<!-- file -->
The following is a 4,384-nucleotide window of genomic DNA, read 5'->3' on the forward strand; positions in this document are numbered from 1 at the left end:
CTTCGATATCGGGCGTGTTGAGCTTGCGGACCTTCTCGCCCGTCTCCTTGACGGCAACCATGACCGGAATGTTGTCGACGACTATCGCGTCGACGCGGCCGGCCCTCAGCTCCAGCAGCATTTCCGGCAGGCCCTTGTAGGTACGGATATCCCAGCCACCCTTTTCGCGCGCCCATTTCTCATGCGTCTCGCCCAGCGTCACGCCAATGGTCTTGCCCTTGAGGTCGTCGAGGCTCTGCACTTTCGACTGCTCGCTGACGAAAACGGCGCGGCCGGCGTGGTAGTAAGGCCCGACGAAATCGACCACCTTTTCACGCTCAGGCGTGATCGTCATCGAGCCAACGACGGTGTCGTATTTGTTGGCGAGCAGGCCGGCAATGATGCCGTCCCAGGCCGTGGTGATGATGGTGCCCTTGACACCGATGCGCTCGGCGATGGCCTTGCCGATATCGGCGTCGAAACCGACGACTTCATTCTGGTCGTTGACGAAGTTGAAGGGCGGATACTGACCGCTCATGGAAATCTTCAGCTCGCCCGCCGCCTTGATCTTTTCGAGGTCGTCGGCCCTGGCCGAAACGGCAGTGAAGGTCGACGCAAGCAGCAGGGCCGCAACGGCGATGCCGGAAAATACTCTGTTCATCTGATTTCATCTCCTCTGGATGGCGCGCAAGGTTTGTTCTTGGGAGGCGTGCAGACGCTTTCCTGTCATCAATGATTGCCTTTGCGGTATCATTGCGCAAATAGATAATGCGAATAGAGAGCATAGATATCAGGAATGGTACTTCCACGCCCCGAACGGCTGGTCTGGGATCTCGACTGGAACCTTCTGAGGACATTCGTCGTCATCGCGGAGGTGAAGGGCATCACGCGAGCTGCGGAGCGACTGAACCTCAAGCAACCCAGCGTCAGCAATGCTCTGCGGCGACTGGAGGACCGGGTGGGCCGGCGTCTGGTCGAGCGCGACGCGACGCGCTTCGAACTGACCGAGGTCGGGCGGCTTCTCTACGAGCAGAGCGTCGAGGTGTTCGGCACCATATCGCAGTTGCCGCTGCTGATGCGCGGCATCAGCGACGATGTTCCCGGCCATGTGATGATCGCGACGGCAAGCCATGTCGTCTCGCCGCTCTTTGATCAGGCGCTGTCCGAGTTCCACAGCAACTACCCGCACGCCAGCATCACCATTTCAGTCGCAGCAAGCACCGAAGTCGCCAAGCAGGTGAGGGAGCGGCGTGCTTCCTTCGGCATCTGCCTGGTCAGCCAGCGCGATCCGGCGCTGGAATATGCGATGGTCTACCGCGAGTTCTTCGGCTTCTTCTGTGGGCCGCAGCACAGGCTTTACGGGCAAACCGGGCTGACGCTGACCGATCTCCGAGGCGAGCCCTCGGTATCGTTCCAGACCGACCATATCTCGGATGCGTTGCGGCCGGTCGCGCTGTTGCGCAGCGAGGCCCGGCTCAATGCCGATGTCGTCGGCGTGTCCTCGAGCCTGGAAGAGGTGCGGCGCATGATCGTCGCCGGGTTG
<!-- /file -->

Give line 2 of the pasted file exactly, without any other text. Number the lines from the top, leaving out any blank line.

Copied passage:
CTTCGATATCGGGCGTGTTGAGCTTGCGGACCTTCTCGCCCGTCTCCTTGACGGCAACCATGACCGGAATGTTGTCGACGACTATCGCGTCGACGCGGCCGGCCCTCAGCTCCAGCAGCATTTCCGGCAGGCCCTTGTAGGTACGGATATCCCAGCCACCCTTTTCGCGCGCCCATTTCTCATGCGTCTCGCCCAGCGTCACGCCAATGGTCTTGCCCTTGAGGTCGTCGAGGCTCTGCACTTTCGACTGCTCGCTGACGAAAACGGCGCGGCCGGCGTGGTAGTAAGGCCCGACGAAATCGACCACCTTTTCACGCTCAGGCGTGATCGTCATCGAGCCAACGACGGTGTCGTATTTGTTGGCGAGCAGGCCGGCAATGATGCCGTCCCAGGCCGTGGTGATGATGGTGCCCTTGACACCGATGCGCTCGGCGATGGCCTTGCCGATATCGGCGTCGAAACCGACGACTTCATTCTGGTCGTTGACGAAGTTGAAGGGCGGATACTGACCGCTCATGGAAATCTTCAGCTCGCCCGCCGCCTTGATCTTTTCGAGGTCGTCGGCCCTGGCCGAAACGGCAGTGAAGGTCGACGCAAGCAGCAGGGCCGCAACGGCGATGCCGGAAAATACTCTGTTCATCTGATTTCATCTCCTCTGGATGGCGCGCAAGGTTTGTTCTTGGGAGGCGTGCAGACGCTTTCCTGTCATCAATGATTGCCTTTGCGGTATCATTGCGCAAATAGATAATGCGAATAGAGAGCATAGATATCAGGAATGGTACTTCCACGCCCCGAACGGCTGGTCTGGGATCTCGACTGGAACCTTCTGAGGACATTCGTCGTCATCGCGGAGGTGAAGGGCATCACGCGAGCTGCGGAGCGACTGAACCTCAAGCAACCCAGCGTCAGCAATGCTCTGCGGCGACTGGAGGACCGGGTGGGCCGGCGTCTGGTCGAGCGCGACGCGACGCGCTTCGAACTGACCGAGGTCGGGCGGCTTCTCTACGAGCAGAGCGTCGAGGTGTTCGGCACCATATCGCAGTTGCCGCTGCTGATGCGCGGCATCAGCGACGATGTTCCCGGCCATGTGATGATCGCGACGGCAAGCCATGTCGTCTCGCCGCTCTTTGATCAGGCGCTGTCCGAGTTCCACAGCAACTACCCGCACGCCAGCATCACCATTTCAGTCGCAGCAAGCACCGAAGTCGCCAAGCAGGTGAGGGAGCGGCGTGCTTCCTTCGGCATCTGCCTGGTCAGCCAGCGCGATCCGGCGCTGGAATATGCGATGGTCTACCGCGAGTTCTTCGGCTTCTTCTGTGGGCCGCAGCACAGGCTTTACGGGCAAACCGGGCTGACGCTGACCGATCTCCGAGGCGAGCCCTCGGTATCGTTCCAGACCGACCATATCTCGGATGCGTTGCGGCCGGTCGCGCTGTTGCGCAGCGAGGCCCGGCTCAATGCCGATGTCGTCGGCGTGTCCTCGAGCCTGGAAGAGGTGCGGCGCATGATCGTCGCCGGGTTG